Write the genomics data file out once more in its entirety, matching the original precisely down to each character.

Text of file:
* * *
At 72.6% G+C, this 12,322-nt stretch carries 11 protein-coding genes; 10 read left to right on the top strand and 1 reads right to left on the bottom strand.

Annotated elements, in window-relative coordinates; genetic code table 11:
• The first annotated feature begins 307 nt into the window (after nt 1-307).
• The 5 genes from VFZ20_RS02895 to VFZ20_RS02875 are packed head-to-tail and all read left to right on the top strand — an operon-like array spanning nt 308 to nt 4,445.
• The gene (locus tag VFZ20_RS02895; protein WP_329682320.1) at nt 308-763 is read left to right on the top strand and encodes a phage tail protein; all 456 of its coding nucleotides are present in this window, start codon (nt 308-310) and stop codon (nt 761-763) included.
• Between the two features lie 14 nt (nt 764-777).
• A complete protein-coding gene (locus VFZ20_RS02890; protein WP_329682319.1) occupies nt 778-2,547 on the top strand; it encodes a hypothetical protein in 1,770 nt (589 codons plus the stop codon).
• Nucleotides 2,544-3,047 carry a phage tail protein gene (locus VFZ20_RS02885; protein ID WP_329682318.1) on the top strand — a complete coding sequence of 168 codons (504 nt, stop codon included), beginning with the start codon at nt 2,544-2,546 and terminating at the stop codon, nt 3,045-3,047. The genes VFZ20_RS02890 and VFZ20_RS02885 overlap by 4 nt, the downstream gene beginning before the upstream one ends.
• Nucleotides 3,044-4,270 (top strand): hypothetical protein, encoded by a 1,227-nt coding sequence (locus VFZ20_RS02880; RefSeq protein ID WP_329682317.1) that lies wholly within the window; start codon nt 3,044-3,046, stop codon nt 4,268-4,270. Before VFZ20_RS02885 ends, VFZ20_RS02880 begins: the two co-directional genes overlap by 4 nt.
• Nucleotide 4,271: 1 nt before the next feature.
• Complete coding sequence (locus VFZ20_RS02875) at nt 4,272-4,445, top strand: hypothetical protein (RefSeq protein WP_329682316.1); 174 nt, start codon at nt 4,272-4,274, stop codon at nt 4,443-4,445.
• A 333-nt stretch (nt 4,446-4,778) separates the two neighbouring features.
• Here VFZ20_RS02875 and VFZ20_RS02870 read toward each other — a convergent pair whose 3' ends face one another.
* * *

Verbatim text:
At 72.6% G+C, this 12,322-nt stretch carries 11 protein-coding genes; 10 read left to right on the top strand and 1 reads right to left on the bottom strand.

Annotated elements, in window-relative coordinates; genetic code table 11:
• The first annotated feature begins 307 nt into the window (after nt 1-307).
• The 5 genes from VFZ20_RS02895 to VFZ20_RS02875 are packed head-to-tail and all read left to right on the top strand — an operon-like array spanning nt 308 to nt 4,445.
• The gene (locus tag VFZ20_RS02895; protein WP_329682320.1) at nt 308-763 is read left to right on the top strand and encodes a phage tail protein; all 456 of its coding nucleotides are present in this window, start codon (nt 308-310) and stop codon (nt 761-763) included.
• Between the two features lie 14 nt (nt 764-777).
• A complete protein-coding gene (locus VFZ20_RS02890; protein WP_329682319.1) occupies nt 778-2,547 on the top strand; it encodes a hypothetical protein in 1,770 nt (589 codons plus the stop codon).
• Nucleotides 2,544-3,047 carry a phage tail protein gene (locus VFZ20_RS02885; protein ID WP_329682318.1) on the top strand — a complete coding sequence of 168 codons (504 nt, stop codon included), beginning with the start codon at nt 2,544-2,546 and terminating at the stop codon, nt 3,045-3,047. The genes VFZ20_RS02890 and VFZ20_RS02885 overlap by 4 nt, the downstream gene beginning before the upstream one ends.
• Nucleotides 3,044-4,270 (top strand): hypothetical protein, encoded by a 1,227-nt coding sequence (locus VFZ20_RS02880; RefSeq protein ID WP_329682317.1) that lies wholly within the window; start codon nt 3,044-3,046, stop codon nt 4,268-4,270. Before VFZ20_RS02885 ends, VFZ20_RS02880 begins: the two co-directional genes overlap by 4 nt.
• Nucleotide 4,271: 1 nt before the next feature.
• Complete coding sequence (locus VFZ20_RS02875) at nt 4,272-4,445, top strand: hypothetical protein (RefSeq protein WP_329682316.1); 174 nt, start codon at nt 4,272-4,274, stop codon at nt 4,443-4,445.
• A 333-nt stretch (nt 4,446-4,778) separates the two neighbouring features.
• Here VFZ20_RS02875 and VFZ20_RS02870 read toward each other — a convergent pair whose 3' ends face one another.